THE GOSPELS 98
Luke 18:9-14

Roy Osborne
September 2011

PRAYER AND HUMILITY GO HAND IN HAND

It is not our intent in these essays to try to cover all of the miracles and parables which Jesus did and taught.  Rather, it is our purpose to glean from these accounts things which will enhance our understanding of God’s purposes and increase our faith and spiritual growth.   For this reason, we are going to select a few events which transpired just prior to the final week of Jesus’ ministry before the Cross.

First, I want to note a short parable recorded by Luke.   In this parable, Jesus speaks of two men who went into the Temple to pray.  The first thanked God that he was so pious and good.  The other bowed his head and prayed, “God be merciful to me, a sinner”. 

In studying the life of Jesus, we must be impressed with the importance of prayer in the life of the Christian.  However, too often we ignore the things which Jesus stresses with regard to how we use this very personal and vital exercise of our faith.  In this parable, Jesus stresses the attitude of heart one should have when approaching God’s throne.

Prayer is a very private and personal communication with the Father.  The only time Jesus prayed publicly was when He was praying for those present and wanted them to be aware of it, or when He was, in the prayer, emphasizing the wonder and glory of what God had done, as in some miracle.  For His private prayers, He always went away alone to pray.  So should we.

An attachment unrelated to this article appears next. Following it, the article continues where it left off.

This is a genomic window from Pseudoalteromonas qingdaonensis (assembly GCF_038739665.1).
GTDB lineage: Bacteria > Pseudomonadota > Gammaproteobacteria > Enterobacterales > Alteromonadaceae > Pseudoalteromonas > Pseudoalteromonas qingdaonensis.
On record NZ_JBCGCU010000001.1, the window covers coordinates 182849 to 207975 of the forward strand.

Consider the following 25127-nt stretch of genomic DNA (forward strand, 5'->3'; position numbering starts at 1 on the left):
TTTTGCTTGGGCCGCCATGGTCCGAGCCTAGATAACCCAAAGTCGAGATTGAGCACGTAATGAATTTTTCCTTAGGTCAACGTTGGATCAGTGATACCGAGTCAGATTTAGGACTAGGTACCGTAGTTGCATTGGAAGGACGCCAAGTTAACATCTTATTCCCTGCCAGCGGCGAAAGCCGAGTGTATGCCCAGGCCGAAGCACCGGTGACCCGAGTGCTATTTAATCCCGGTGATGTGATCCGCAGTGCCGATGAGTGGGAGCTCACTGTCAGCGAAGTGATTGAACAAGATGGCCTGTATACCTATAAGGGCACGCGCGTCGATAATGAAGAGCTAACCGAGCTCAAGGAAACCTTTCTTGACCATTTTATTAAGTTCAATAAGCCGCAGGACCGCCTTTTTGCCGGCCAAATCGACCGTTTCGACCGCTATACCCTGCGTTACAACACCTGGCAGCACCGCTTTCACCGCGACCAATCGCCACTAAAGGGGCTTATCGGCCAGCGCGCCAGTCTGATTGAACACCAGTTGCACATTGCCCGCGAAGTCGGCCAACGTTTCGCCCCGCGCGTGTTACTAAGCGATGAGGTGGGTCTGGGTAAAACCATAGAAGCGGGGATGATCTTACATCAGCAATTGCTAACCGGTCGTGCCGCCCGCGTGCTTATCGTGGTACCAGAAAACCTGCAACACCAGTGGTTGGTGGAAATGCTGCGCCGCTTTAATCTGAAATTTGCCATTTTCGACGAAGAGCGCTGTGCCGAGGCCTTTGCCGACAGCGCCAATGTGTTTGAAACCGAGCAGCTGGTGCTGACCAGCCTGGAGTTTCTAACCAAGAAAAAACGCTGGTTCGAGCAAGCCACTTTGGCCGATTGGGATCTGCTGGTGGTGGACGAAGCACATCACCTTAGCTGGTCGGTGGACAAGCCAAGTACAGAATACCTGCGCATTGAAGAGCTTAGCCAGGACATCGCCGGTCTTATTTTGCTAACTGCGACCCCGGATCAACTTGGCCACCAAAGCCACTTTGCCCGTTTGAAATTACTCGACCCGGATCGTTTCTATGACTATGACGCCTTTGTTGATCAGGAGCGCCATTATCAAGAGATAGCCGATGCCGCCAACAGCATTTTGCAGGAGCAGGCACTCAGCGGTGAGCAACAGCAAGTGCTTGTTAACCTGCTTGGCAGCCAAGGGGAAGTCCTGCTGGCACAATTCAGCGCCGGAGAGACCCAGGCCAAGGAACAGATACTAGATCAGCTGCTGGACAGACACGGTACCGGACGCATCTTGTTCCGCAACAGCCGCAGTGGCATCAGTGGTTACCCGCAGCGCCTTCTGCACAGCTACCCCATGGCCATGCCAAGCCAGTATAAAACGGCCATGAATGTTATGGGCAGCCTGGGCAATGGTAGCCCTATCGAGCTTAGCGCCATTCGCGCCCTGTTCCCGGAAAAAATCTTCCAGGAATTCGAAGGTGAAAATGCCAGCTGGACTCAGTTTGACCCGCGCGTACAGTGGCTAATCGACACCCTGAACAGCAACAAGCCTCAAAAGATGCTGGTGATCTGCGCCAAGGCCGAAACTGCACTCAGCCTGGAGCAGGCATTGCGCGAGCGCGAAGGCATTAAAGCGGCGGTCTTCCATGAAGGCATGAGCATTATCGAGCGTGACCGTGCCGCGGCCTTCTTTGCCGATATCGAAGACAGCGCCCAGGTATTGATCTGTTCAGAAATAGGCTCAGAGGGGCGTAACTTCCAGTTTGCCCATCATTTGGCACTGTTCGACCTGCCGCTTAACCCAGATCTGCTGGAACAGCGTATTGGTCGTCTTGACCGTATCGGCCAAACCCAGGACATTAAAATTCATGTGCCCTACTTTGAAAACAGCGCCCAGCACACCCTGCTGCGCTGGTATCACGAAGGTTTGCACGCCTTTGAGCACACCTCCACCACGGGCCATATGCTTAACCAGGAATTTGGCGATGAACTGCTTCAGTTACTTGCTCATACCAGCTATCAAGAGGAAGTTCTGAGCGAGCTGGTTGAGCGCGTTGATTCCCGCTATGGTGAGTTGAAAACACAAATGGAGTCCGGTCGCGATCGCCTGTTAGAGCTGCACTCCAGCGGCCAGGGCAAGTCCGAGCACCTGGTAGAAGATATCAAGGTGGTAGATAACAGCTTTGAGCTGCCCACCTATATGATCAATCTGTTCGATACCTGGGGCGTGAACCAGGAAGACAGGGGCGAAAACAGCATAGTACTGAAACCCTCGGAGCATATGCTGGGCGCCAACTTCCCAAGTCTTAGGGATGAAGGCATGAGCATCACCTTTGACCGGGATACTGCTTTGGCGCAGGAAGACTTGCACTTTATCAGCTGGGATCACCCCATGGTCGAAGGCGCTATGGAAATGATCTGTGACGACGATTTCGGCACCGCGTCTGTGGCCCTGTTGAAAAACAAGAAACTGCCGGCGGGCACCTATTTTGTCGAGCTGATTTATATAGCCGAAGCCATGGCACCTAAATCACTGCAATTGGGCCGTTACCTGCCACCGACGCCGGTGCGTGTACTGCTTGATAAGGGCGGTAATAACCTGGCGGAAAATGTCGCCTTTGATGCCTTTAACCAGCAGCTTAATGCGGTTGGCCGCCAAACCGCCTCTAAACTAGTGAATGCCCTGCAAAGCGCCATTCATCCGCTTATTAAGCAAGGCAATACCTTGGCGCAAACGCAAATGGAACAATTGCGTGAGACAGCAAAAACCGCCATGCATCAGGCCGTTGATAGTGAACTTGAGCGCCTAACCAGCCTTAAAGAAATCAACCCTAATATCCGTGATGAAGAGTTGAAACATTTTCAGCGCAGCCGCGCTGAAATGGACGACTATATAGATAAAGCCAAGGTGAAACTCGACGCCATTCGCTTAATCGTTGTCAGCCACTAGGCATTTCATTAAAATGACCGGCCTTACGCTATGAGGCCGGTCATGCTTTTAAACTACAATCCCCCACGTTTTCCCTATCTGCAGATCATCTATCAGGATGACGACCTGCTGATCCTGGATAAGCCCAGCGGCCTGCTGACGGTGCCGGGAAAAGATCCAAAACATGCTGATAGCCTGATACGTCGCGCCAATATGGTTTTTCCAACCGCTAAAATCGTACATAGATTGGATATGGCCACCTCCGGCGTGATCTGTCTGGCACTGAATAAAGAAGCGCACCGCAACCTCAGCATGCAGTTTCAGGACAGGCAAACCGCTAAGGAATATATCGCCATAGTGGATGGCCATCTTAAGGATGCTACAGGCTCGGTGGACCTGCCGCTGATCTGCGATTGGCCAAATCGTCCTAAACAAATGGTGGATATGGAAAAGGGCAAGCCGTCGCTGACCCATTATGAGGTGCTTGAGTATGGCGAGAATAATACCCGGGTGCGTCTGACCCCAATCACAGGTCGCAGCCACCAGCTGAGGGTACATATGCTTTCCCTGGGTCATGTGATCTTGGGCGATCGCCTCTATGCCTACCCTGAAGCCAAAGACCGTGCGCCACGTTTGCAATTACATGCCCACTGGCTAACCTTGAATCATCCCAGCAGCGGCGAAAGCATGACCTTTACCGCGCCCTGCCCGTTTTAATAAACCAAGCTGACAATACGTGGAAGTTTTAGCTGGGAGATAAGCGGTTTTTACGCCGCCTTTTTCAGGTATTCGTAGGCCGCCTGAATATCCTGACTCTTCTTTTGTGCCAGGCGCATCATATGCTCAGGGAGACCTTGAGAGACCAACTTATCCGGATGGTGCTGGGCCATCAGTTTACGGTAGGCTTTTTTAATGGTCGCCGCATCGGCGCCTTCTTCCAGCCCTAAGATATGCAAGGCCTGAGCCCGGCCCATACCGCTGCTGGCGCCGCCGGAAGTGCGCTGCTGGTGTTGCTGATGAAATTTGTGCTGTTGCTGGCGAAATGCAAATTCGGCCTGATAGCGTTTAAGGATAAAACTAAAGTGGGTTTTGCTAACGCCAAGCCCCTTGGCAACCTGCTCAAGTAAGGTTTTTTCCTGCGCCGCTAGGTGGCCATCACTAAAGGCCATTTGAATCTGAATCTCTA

I am sure, in noting the personality of each man, that the Pharisee stood in full view in the Temple so all could see his piety and perhaps even hear his prayer.  On the other hand, I can see the Publican in some dark corner, head bowed and quietly offering his petition so only God could hear.

In this prayer, the Pharisee was informing God of his goodness.  In the first place, Paul warns us not to boast of our good works.   Second, the things this man boasted of were mechanical acts, and, rather than reflecting a loving and humble heart, they stressed the selfishness and self-righteousness of the one who was praying.  If we have any commendable traits, they are God-given and, rather than bragging about them, we should be praising Him for the privilege.

The other man recognized the one essential thing that anyone approaching the throne of God must confess.   I am a sinner and in need of His mercy and forgiveness.  Only the contrite of heart have an audience with the King.  His forgiveness is based upon our confession and penitent request for mercy.

The Pharisee felt his own goodness justified him and made him better than other men because he was religiously correct.   I am afraid this reflects too many today who trust their church attendance and ritual observance of all the religious rules to make them justified.  No matter how religious you are, or how perfectly you keep all the rules, you are still like the publican…a sinner in dire need of God’s grace, and you need a heart humble enough to receive it.